Senin, 22 April 2013

What Is the Difference Between an Old English Mastiff & a Neapolitan?

What Is the Difference Between an Old English Mastiff & a Neapolitan?

Mastiffs are considered the most massive breed recognized by many kennel clubs. There are two types of purebred mastiffs: the Old English Mastiff (also known as Mastiff and English Mastiff) and the Neapolitan Mastiff. They are easily distinguishable, given the proper information.

Skin

    The most recognizable difference between the Old English Mastiff (OEM) and the Neapolitan Mastiff is their skin. According to the American Kennel Club, a Neapolitan is known for numerous folds and wrinkles around its face and neck, pendulous lips, and an ample dewlap. While OEMs have looser skin than other breeds, this abundant folding is absent.

Coloring

    The American Kennel Club lists Neapolitans' proper coloring as gray (blue), mahogany, tawny or black, with some brindling or white marks allowed. Old English Mastiffs are apricot, fawn-colored or brindled.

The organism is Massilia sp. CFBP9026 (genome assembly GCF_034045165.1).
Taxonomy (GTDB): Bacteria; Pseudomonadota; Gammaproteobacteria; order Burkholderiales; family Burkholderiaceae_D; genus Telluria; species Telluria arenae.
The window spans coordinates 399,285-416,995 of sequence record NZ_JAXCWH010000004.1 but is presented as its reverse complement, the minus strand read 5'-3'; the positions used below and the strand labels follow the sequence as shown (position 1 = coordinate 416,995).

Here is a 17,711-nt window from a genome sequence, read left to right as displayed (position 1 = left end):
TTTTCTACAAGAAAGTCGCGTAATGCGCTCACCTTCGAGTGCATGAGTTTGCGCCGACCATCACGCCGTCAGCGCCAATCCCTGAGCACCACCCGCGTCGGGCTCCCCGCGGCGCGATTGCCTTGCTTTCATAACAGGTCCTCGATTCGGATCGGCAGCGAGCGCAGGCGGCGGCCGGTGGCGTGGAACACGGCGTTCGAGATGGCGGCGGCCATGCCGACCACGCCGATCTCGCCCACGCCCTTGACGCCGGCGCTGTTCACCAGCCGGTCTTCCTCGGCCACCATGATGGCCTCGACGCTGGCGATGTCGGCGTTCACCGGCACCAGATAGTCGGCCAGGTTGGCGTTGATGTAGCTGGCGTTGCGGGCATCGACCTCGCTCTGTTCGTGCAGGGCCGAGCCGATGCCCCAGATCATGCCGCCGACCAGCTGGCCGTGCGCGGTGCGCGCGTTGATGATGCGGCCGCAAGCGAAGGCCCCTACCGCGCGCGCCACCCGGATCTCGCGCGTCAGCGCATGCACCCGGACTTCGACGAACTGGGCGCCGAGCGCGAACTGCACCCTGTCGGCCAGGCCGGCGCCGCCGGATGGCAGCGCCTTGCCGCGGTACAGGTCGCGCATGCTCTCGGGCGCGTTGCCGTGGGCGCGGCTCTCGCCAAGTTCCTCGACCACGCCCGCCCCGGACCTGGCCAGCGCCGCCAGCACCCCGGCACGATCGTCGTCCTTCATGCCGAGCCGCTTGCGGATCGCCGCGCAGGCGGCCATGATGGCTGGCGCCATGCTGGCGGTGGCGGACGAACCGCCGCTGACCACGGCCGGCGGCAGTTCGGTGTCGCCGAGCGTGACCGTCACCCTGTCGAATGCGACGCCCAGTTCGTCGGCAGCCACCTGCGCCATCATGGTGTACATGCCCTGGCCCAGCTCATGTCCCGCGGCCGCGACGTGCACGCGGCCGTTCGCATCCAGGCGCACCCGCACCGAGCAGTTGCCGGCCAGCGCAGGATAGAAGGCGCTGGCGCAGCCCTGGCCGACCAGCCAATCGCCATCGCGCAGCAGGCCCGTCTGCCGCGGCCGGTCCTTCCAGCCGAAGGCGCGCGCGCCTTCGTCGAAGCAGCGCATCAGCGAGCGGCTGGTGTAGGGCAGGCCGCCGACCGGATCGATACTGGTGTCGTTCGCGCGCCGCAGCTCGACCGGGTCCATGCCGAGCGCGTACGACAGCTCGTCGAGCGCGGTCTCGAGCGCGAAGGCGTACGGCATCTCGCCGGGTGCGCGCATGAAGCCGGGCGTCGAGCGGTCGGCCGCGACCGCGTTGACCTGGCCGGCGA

Height

    Both Mastiff breeds are massive, heavy-boned creatures. However, the Old English variety is considered slightly larger, with males a minimum of 30 inches and females a minimum of 27 1/2 inches at the shoulder. Neapolitan males are 26 to 31 inches at the shoulder, while females are 24 to 29 inches.

Weight

    Neapolitan males average 150 pounds, while females usually weigh around 110 pounds. According to the National Kennel Club, Old English Mastiff males average 175 to 190 pounds. Both, however, are known to get considerably larger.

Gait

    Neapolitan Mastiffs are famous for their rolling, lumbering gait. They push off hard from their hindquarters and extend their forelegs, producing this effect. The Old English gait is a bit more elegant--albeit still a bit lumbering--with forelegs tracking smoothly.

Fun Fact

    Both Mastiff varieties are considered ancient breeds, with records tracing back at least 2,000 years. They were well-documented in ancient Egypt, Persia, Mesopotamia, Asia and Rome, serving as war dogs and guardians. Despite this history, they are considered "gentle giants," especially the Old English variety. Loyal, gentle, noble and protective without being unnecessarily aggressive, a well-trained and exercised OEM can be an excellent pet.

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